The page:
input. Choreographers are especially notorious for that. And of
        course if it is a safety issue, that is noteworthy. But if it's a
        style preference? get over it.

        There is my vent. you DID ask for it!! ;)
        Liz
      • ~lisa.s
        For several years, the community college where I work did A Christmas Carol as a cash cow production. A year ago, the actor cast as Scrooge was on the small
        Message 3 of 6 , Jan 15, 2006
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          For several years, the community college where I work did "A Christmas
          Carol" as a cash cow production. A year ago, the actor cast as Scrooge
          was on the small size and looked about 12. It didn't help he had a head
          of very full hair which he wore on the longish side. I asked all men to
          get their hair cut short--even providing illustrations for them. Final
          dress came, and Scrooge still hadn't had his hair cut. His hair was so
          dark and dense that no matter what we tried we couldn't get it a
          believable white/gray color. So I told him it was imperative that he had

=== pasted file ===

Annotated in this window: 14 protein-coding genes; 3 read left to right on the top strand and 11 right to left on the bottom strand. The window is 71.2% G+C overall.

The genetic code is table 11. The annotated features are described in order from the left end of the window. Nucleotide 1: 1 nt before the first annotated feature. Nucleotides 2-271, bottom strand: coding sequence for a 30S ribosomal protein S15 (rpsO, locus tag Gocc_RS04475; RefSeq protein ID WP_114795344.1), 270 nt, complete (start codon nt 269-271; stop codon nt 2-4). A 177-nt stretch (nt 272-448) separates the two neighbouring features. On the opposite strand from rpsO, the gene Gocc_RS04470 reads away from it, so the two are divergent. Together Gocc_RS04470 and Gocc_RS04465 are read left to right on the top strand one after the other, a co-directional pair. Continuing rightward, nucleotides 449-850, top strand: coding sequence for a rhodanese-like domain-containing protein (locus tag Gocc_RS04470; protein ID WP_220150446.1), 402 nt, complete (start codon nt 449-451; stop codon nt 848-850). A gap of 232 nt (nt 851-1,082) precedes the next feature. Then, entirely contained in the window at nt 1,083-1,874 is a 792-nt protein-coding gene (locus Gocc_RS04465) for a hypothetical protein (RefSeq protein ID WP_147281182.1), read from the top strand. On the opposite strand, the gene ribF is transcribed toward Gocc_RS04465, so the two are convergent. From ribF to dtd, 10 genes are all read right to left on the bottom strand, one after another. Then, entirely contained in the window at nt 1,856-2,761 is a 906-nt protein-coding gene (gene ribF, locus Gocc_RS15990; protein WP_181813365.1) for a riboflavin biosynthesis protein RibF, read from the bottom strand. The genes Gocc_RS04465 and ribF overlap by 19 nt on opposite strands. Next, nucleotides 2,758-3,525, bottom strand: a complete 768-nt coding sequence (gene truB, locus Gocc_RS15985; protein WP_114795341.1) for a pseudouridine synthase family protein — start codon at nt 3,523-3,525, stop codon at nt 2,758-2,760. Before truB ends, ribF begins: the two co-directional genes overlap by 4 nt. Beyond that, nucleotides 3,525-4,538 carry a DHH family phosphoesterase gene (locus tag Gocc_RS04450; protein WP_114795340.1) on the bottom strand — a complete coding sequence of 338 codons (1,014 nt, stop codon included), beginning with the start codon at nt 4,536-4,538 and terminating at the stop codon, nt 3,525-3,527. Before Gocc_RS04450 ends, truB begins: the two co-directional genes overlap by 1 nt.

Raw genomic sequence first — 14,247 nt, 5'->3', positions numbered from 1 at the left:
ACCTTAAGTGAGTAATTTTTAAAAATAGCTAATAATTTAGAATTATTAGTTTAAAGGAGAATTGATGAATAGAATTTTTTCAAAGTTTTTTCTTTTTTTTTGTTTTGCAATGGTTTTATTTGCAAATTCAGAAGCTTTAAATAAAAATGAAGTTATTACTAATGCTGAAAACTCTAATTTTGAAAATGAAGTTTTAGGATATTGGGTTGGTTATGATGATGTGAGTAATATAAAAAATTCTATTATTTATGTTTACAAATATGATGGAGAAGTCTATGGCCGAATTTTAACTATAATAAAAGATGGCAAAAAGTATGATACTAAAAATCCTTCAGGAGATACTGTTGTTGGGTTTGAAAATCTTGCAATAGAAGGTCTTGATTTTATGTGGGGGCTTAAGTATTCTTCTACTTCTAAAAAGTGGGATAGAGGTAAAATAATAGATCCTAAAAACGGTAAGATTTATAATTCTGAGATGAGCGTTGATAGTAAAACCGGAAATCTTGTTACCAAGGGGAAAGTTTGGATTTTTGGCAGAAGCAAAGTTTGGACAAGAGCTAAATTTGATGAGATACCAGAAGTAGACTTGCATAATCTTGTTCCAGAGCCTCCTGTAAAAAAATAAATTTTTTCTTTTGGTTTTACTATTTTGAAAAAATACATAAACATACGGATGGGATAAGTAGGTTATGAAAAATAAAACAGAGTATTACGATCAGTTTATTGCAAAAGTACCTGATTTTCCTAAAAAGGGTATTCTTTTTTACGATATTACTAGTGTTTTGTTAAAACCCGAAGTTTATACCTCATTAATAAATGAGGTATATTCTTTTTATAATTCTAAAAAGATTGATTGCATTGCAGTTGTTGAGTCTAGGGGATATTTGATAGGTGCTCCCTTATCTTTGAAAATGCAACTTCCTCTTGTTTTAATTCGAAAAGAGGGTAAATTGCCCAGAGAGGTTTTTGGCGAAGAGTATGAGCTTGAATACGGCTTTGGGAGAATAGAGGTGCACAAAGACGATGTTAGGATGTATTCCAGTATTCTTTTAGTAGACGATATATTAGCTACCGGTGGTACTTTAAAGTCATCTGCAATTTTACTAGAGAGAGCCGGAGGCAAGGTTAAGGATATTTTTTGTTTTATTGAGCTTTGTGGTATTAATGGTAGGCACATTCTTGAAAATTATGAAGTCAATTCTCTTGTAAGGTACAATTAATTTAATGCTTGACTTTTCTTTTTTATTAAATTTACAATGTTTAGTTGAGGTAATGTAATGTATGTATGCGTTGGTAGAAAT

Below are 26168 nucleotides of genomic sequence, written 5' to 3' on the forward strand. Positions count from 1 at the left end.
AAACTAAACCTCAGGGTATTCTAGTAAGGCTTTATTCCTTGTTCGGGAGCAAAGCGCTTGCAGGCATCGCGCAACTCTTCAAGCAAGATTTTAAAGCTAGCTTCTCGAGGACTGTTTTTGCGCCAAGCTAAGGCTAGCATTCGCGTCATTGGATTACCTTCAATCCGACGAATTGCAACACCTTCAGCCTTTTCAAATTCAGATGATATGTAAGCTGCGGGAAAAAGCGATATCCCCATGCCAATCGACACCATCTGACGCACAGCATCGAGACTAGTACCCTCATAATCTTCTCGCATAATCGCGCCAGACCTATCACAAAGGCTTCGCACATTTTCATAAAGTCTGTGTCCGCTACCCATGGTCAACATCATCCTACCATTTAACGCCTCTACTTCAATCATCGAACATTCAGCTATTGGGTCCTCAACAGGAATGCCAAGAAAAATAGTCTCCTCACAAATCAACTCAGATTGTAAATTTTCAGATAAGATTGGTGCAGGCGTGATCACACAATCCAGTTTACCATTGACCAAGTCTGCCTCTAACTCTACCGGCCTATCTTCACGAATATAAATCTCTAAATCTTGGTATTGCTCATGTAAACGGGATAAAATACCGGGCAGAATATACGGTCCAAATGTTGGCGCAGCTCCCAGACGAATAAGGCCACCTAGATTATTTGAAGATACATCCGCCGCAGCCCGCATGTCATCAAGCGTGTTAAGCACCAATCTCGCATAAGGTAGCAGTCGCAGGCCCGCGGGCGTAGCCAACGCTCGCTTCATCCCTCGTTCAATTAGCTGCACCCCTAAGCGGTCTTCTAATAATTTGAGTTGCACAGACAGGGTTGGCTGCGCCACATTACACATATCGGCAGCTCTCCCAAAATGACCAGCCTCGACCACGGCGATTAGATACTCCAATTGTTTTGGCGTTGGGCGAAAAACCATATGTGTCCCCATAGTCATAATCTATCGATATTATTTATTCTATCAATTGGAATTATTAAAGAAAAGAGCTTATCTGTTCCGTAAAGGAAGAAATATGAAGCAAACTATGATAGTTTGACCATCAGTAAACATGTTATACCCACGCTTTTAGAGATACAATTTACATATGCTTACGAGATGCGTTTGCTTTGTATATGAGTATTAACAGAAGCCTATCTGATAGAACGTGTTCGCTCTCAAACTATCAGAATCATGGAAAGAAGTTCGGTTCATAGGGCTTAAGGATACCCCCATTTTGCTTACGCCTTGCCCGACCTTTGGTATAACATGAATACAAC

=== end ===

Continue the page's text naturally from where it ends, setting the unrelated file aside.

it cut before our 10:00 am opening the next day.

          Needless to say, he didn't.

          That evening, before the show, I left my clip board in the men's
          dressing room. When I went to get it, an envelope was attached,
          addressed to "costume person". The letter was signed by kid's father
          (which I still don't believe, just from the handwriting) saying that he
          and his mother liked their son's hair the way it was, and I must not be
          competent in my job if I couldn't put a wig on him, or find another
          solution, besides having the kid cut his hair!

          Later in the run, the kid came up to me, holding a program and asked, if
          everything in my bio was true (!) (25 years experience in academic and
          professional theater, yada yada yada...) and said he hadn't realized
          that I was faculty. (!!)

          After that show, I had it written into the audition form that if cast,
          the actor agrees to have their hair cut and/or styled as deemed
          appropriate, by me, for the role.